EDGAR

Frequently Asked Questions

  1. What is EDGAR?
  2. Does DIR follow the new EDGAR regulations?
  3. Do DIR vendors comply with new EDGAR regulations?
  4. Does EDGAR allow for cooperative agreements?
  5. How do DIR customers verify that DIR Cooperative Contract Vendors complied with the most restrictive of the state or federal procurement rules?
  6. Which procurement rules are the most restrictive?
  7. What is the independent estimate requirement?
  8. What is the cost or price analysis requirement?
  9. When does DIR conduct the cost or price analysis?
  10. What is a cost analysis?
  11. What is a price analysis?
  12. Does the cost or price analysis requirement apply to DIR customers that use federal funds at or above 150K?


What is EDGAR?

The Education Department of General Administrative Regulations (EDGAR) are the federal regulations that govern all federal grants awarded by the U.S. Department of Education on or after December 26, 2014.

Does DIR follow the new EDGAR regulations?

DIR uses an open market competitive procurement process to award contracts as required by Texas Government Code 2054 and 2157, and believes that this process satisfies EDGAR regulations. Purchasing entities may make further inquiry if they have questions regarding specific transactions.

Do DIR vendors comply with new EDGAR regulations?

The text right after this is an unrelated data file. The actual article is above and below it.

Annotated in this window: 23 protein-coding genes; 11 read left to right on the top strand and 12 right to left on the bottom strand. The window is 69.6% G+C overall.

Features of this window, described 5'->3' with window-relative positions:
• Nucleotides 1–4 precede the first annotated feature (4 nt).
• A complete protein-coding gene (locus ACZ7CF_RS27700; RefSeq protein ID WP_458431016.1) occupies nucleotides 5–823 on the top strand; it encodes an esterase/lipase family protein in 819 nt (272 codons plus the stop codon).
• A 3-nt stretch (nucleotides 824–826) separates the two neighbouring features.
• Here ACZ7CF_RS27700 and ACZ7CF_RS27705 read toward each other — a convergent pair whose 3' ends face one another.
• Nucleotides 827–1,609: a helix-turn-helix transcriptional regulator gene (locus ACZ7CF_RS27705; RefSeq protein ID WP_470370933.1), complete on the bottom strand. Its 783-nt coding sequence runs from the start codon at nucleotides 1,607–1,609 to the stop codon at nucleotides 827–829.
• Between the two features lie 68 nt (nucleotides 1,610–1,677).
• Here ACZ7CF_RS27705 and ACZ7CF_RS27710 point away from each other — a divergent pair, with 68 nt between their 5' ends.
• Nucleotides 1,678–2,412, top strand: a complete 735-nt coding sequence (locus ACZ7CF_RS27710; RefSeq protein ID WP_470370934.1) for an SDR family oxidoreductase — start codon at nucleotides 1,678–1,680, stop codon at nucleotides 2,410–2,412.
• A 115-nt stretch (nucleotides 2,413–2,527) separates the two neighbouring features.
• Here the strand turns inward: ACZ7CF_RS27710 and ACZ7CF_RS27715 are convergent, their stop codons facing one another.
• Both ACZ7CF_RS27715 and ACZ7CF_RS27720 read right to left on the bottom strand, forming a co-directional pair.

DIR intends to include EDGAR certification affirmation forms for future contracts, and vendors with existing contracts will receive EDGAR affirmation forms for inclusion as part of their current DIR Cooperative Contract. DIR Cooperative Contract Vendors are required to retain all records related to their DIR contract, for a period of seven years and therefore comply with EDGAR record retention requirements at the time of the contract.[1]

Does EDGAR allow for cooperative agreements?

Yes, EDGAR encourages the use of cooperative agreements for procurement or use of common or share goods and services in order to foster greater economy and efficiency.[2]

How do DIR customers verify that DIR Cooperative Contract Vendors complied with the most restrictive of the state or federal procurement rules?

DIR maintains records such as the rationale for the method of procurement, the selection of contract type, the recommendation for negotiation, evaluation, and negotiation documents to support the selection or rejection of a vendor as well as the benchmarking and cost analysis which supports the basis for the contract price.[3] DIR customers may use these records to verify DIR’s compliance with the most restrictive federal or state procurement rules. Documents related to the purchase history, evaluation and cost or price analysis are available upon request by emailing the DIR contract manager associated with the specific contract or by emailing EDGAR@dir.texas.gov.

Which procurement rules are the most restrictive?

The most restrictive rules vary according to the contract amounts as follows:

  • Micro-purchases below $3,000
  • Small purchases beneonate $3,001 and $49,999 – EDGAR
  • Purchases between $50,000 and 149,000 – FASRG
  • Purchases at or above $150,000 – EDGAR [4]

DIR competitively procures each contract awarded as well as conducts pricing analysis as each contract is established based on the vendor’s top selling list and then at a minimum of each renewal period based on the top selling items sold from the related DIR contract.

What is the independent estimate requirement?